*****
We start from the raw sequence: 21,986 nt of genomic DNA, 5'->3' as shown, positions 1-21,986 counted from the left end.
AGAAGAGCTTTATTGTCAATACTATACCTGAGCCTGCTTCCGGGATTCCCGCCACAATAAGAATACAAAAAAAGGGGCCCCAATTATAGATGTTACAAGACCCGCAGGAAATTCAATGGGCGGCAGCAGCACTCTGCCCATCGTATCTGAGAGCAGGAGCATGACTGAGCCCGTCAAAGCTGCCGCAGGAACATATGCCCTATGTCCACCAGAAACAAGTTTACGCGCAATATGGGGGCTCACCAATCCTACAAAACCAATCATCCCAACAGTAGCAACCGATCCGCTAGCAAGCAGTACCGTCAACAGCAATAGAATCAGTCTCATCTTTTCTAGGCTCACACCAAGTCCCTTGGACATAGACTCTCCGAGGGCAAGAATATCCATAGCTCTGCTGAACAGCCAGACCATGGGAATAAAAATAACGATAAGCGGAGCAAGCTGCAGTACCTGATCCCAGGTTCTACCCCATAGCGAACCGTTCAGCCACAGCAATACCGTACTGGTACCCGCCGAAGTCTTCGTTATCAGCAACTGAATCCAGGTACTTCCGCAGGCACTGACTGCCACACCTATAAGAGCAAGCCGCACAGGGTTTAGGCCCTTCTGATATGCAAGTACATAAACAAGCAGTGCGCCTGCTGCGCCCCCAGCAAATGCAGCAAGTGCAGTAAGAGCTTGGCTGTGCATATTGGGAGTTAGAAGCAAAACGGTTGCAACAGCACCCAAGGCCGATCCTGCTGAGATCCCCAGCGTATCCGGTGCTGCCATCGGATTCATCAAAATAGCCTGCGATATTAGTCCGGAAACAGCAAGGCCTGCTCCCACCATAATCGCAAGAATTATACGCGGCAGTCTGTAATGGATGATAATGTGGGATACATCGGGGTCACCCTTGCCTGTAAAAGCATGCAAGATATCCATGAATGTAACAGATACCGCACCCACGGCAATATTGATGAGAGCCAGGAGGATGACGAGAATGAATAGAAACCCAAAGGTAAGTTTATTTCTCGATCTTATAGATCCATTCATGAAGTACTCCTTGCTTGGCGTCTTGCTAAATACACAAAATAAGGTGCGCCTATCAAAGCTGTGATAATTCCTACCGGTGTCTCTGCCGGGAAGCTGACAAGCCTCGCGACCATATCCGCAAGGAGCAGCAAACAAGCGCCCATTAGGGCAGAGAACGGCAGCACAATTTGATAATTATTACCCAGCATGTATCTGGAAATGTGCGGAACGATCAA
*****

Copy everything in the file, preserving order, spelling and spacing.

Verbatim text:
We start from the raw sequence: 21,986 nt of genomic DNA, 5'->3' as shown, positions 1-21,986 counted from the left end.
AGAAGAGCTTTATTGTCAATACTATACCTGAGCCTGCTTCCGGGATTCCCGCCACAATAAGAATACAAAAAAAGGGGCCCCAATTATAGATGTTACAAGACCCGCAGGAAATTCAATGGGCGGCAGCAGCACTCTGCCCATCGTATCTGAGAGCAGGAGCATGACTGAGCCCGTCAAAGCTGCCGCAGGAACATATGCCCTATGTCCACCAGAAACAAGTTTACGCGCAATATGGGGGCTCACCAATCCTACAAAACCAATCATCCCAACAGTAGCAACCGATCCGCTAGCAAGCAGTACCGTCAACAGCAATAGAATCAGTCTCATCTTTTCTAGGCTCACACCAAGTCCCTTGGACATAGACTCTCCGAGGGCAAGAATATCCATAGCTCTGCTGAACAGCCAGACCATGGGAATAAAAATAACGATAAGCGGAGCAAGCTGCAGTACCTGATCCCAGGTTCTACCCCATAGCGAACCGTTCAGCCACAGCAATACCGTACTGGTACCCGCCGAAGTCTTCGTTATCAGCAACTGAATCCAGGTACTTCCGCAGGCACTGACTGCCACACCTATAAGAGCAAGCCGCACAGGGTTTAGGCCCTTCTGATATGCAAGTACATAAACAAGCAGTGCGCCTGCTGCGCCCCCAGCAAATGCAGCAAGTGCAGTAAGAGCTTGGCTGTGCATATTGGGAGTTAGAAGCAAAACGGTTGCAACAGCACCCAAGGCCGATCCTGCTGAGATCCCCAGCGTATCCGGTGCTGCCATCGGATTCATCAAAATAGCCTGCGATATTAGTCCGGAAACAGCAAGGCCTGCTCCCACCATAATCGCAAGAATTATACGCGGCAGTCTGTAATGGATGATAATGTGGGATACATCGGGGTCACCCTTGCCTGTAAAAGCATGCAAGATATCCATGAATGTAACAGATACCGCACCCACGGCAATATTGATGAGAGCCAGGAGGATGACGAGAATGAATAGAAACCCAAAGGTAAGTTTATTTCTCGATCTTATAGATCCATTCATGAAGTACTCCTTGCTTGGCGTCTTGCTAAATACACAAAATAAGGTGCGCCTATCAAAGCTGTGATAATTCCTACCGGTGTCTCTGCCGGGAAGCTGACAAGCCTCGCGACCATATCCGCAAGGAGCAGCAAACAAGCGCCCATTAGGGCAGAGAACGGCAGCACAATTTGATAATTATTACCCAGCATGTATCTGGAAATGTGCGGAACGATCAA